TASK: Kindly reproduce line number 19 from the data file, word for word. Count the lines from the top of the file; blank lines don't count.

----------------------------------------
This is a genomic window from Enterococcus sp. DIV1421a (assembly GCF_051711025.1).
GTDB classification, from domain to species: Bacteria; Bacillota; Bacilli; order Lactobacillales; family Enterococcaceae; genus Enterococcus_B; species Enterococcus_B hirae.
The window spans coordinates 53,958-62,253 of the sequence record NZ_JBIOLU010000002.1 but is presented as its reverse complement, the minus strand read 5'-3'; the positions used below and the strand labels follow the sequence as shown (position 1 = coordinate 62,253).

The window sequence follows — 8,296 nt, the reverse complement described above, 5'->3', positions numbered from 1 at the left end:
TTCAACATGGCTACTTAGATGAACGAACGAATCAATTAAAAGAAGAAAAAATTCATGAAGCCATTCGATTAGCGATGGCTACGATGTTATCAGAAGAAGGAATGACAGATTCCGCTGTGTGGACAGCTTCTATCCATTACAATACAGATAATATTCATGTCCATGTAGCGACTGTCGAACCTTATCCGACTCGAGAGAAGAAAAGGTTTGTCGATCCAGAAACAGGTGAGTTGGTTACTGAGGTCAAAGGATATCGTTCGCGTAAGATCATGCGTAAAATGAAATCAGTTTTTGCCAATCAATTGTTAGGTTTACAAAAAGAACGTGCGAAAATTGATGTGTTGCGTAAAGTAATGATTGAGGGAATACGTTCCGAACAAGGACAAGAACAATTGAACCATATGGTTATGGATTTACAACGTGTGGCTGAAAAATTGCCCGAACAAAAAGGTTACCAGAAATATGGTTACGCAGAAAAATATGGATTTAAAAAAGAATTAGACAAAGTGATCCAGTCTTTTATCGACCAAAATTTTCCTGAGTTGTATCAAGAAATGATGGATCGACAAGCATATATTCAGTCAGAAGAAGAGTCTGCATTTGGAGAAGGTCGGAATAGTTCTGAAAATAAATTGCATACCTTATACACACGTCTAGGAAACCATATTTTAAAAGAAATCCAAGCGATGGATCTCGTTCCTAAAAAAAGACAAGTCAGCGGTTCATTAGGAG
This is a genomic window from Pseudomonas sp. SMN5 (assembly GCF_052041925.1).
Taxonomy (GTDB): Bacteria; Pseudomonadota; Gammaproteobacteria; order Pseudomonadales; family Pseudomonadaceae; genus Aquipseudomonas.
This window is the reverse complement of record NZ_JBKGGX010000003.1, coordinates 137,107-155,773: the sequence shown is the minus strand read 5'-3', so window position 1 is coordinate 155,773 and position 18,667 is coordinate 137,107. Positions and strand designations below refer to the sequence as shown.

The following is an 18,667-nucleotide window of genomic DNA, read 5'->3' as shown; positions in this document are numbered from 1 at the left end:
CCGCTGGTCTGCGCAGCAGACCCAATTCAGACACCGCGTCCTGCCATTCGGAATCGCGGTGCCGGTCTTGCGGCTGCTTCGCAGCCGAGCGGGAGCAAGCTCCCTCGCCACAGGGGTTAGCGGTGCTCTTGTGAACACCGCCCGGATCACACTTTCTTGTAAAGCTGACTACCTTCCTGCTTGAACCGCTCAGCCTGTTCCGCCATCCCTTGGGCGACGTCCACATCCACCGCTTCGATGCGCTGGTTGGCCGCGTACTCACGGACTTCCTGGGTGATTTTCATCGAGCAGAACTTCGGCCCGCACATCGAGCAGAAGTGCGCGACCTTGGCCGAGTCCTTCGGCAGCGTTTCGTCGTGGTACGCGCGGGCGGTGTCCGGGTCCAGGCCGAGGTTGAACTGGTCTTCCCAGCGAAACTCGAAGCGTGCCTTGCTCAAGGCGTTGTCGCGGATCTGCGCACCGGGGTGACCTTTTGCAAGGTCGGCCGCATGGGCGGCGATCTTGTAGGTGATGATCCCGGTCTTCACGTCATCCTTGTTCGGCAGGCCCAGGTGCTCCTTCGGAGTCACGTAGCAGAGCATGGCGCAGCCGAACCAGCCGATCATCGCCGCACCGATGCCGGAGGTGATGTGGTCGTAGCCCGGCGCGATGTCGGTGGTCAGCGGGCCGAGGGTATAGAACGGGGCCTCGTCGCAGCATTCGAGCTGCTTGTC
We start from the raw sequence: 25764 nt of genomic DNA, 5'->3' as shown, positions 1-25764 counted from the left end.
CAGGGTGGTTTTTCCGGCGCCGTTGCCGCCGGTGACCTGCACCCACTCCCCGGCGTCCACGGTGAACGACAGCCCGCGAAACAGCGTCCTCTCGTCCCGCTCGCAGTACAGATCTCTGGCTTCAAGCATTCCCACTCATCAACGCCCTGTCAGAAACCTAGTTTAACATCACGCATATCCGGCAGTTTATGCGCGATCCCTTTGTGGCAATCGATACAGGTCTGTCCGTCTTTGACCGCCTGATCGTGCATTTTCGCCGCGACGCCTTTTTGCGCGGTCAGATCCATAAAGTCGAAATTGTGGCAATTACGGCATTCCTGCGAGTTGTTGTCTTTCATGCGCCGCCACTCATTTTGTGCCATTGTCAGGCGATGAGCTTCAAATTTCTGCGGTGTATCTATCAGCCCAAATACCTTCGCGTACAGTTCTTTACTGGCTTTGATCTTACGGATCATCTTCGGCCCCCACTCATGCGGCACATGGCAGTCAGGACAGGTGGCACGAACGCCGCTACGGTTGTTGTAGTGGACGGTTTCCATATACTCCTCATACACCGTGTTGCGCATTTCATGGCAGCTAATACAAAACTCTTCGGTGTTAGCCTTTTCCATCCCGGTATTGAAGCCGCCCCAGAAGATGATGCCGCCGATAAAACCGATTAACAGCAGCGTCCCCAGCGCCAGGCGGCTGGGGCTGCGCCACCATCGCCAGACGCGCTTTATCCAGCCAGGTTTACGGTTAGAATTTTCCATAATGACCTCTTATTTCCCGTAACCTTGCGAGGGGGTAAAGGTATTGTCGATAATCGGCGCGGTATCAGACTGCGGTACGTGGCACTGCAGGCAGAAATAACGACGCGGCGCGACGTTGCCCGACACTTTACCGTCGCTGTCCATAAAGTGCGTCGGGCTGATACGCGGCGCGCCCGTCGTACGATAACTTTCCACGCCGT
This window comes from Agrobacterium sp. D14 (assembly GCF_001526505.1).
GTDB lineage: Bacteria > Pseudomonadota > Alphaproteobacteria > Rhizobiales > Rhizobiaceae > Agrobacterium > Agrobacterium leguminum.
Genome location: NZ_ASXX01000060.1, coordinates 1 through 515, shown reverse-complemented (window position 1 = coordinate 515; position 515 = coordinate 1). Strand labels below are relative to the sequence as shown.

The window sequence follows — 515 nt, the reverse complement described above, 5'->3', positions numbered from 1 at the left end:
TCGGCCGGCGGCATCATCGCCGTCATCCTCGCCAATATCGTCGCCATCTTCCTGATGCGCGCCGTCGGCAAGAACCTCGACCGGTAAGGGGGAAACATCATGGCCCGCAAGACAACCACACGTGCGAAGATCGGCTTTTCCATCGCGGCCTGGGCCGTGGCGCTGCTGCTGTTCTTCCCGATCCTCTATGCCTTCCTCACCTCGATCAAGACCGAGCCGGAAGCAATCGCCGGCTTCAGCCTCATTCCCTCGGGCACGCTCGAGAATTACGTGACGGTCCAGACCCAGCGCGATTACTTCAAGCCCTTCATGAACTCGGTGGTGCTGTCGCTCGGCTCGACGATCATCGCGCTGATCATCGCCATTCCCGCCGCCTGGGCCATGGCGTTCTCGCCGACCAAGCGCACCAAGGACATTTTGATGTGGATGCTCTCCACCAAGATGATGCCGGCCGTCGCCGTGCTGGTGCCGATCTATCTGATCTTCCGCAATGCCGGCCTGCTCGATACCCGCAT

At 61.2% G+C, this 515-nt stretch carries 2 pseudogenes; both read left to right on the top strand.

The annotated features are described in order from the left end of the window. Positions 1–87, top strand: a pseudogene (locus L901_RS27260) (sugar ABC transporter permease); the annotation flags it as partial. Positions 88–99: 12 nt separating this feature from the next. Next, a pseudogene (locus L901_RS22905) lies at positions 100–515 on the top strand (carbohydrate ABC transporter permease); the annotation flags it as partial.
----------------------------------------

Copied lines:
The annotated features are described in order from the left end of the window. Positions 1–87, top strand: a pseudogene (locus L901_RS27260) (sugar ABC transporter permease); the annotation flags it as partial. Positions 88–99: 12 nt separating this feature from the next. Next, a pseudogene (locus L901_RS22905) lies at positions 100–515 on the top strand (carbohydrate ABC transporter permease); the annotation flags it as partial.